Lots of great ideas start with a night of heavy drinking—it’s the actual execution that normally suffers. Not so for Hard Case Crime.
Charles Ardai and Max Phillips founded the Upper West Side-based publishing house to reintroduce readers to the hardboiled crime fiction of pulp novels five years ago after a night at the bar turned their typical discussion of a mutual love for the genre into plans for a pulp publishing company.
“It’s not modern day wise-asses having a laugh at the expense of an old style of pop culture,” Ardai tells me. “We don’t set ourselves apart from the pulp tradition and smirk at it. We’ve always bent over backwards from day one not to give people spoofs.”
Pulp novels, with their cheap price, skinny paperback appearance and prose about private eyes, grifters and sexy sirens, were massively appealing to readers in the 1940s and ’50s. But later decades found them steadily receding into obscurity and bargain bins, a point Ardai finds disheartening as an avid collector of pulp novels. His own collection numbers into the thousands.
“The Beat Generation and then the flower children and the hippies rejected the popular entertainment of their parents as they did everything else, and we decided the time had come to revive it because we love it,” Ardai says.
Ardai runs Hard Case Crime out of his apartment and makes every effort to ensure the novels published under its crown and pistol logo are accurate representations of the original genre—down to the spacing of the words on the pages. He explains that his goal is to “create books that could have been published in exactly the same form 50 years ago.”
The novels he publishes don’t just look like they could be originals from the high-pulp era of the ’50s; about half of the 60 books currently in print are re-prints of originals Ardai found sifting through his collection. The other half are the works of current writers or new works of authors from the original pulp era.
Hard Case Crime’s success—it’s sold more than two million books and been nominated five times in five years for the Edgar Allen Poe Award, the Oscars of the mystery novel field—stems largely from Ardai’s adherence to the business model that made pulp popular in the first place: keep books skinny, cheap and entertaining. He has also brought big name authors and artists from the original pulp era into his new project, including cover artist Robert McGinnis (the creator of the iconic Breakfast At Tiffany’s and Sean Connery-era James Bond movie poster artwork), as well as author Mickey Spillane, whose novel, I, the Jury, served as the genesis of the pulp genre in 1947.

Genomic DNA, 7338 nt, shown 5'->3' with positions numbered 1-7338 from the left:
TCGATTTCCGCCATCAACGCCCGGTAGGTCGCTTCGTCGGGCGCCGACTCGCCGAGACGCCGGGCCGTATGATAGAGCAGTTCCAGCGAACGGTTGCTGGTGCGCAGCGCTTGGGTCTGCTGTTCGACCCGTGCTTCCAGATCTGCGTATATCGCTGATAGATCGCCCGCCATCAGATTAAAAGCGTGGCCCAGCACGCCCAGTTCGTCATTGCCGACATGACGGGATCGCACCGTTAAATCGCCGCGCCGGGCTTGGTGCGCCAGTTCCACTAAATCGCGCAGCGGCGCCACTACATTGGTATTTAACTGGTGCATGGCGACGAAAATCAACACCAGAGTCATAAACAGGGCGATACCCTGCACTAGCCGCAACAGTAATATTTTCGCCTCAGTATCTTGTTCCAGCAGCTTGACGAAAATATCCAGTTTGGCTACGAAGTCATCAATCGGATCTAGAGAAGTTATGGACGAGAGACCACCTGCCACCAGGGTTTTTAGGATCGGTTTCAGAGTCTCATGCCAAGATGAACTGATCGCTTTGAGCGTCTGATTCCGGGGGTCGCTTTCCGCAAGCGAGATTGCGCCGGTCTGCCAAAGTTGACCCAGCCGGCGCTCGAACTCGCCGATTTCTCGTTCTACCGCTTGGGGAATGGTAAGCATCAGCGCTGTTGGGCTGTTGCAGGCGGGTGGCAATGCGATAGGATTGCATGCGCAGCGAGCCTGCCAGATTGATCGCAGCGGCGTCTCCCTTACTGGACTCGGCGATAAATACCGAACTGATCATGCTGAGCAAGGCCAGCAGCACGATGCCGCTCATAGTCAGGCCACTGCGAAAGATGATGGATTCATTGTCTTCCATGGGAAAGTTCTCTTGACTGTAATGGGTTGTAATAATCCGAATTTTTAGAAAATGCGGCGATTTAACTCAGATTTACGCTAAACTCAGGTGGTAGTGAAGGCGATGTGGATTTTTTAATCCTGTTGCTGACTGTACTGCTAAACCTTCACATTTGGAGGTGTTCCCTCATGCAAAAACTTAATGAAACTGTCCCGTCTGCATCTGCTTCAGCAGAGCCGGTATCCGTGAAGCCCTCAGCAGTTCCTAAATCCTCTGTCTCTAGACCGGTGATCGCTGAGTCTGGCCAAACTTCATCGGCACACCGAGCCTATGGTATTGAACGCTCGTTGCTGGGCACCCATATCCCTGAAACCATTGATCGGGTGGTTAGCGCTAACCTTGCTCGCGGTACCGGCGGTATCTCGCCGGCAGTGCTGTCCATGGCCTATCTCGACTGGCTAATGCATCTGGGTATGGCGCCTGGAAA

Ardai stands by his commitment to “do pulp straight” by setting high standards for what exactly constitutes a Hard Case Crime novel.
“I like books that grab you by the lapels and don’t let go of you until you turn the last page,” he says. “People who buy our books know that they can pick up any of our books and enjoy it, but they can’t guess in advance what kind of a book it will be. It could be a story about a hit man, a detective or a guy robbing a bank. The thing they have in common is stylistic more than content. We try and find books that have a storytelling quality to them that makes it hard for you to stop reading at the end of any given chapter and put the book down.”
Ardai gauges a novel’s lapel-grabbing capabilities with what he calls the treadmill test.
“I get on my treadmill in the morning and take a manuscript with me and set the treadmill to accelerate. A really good manuscript, I will keep holding on to and running on this treadmill even when it’s dangerous to me. The best novels are the ones that keep me going until I’m at a steep incline and a fast pace.”
Two recent novels to pass the treadmill test are Hard Case Crime’s newest titles: Quarry in the Middle and The Corpse Wore Pasties.
Quarry is the newest book in the series following a hit man who finds himself in the middle of the territory war of rival casino owners after offering his services as an assassin for hire. On sale Oct. 27, it’s the latest work of long-time pulp novelist and best-selling author of Road to Perdition Max Allan Collins, and is his third book for Ardai.
Ardai works with long-time authors like Collins, but also first-time novelists like Pasties author Jonny Porkpie. Set in the New York City burlesque world, Pasties, out Nov. 24, highlights Porkpies DIY detective skills, which become necessary after the burlesque producer is accused of the on-stage murder of one of his performers. His desire to clear his name pits Porkpie against both the police and the only other potential suspects—the victim’s fellow burlesque performers. Porkpie must stave off the distractions of tassels and everything they’re (almost) covering in order to clear his name and find the real killer.
Porkpie, the author not the fictitious private eye, is both a burlesque performer and producer in his actual job. He says that almost four years of performing theatrical burlesque in New York City gave him ample material for a lurid pulp novel. He created Pasties out of an amalgamation of various performers, acts and experiences he’s come into contact with over the years.
“The book is sort of a tease and that’s what burlesque is,” Porkpie said. “It’s an artistic tease.”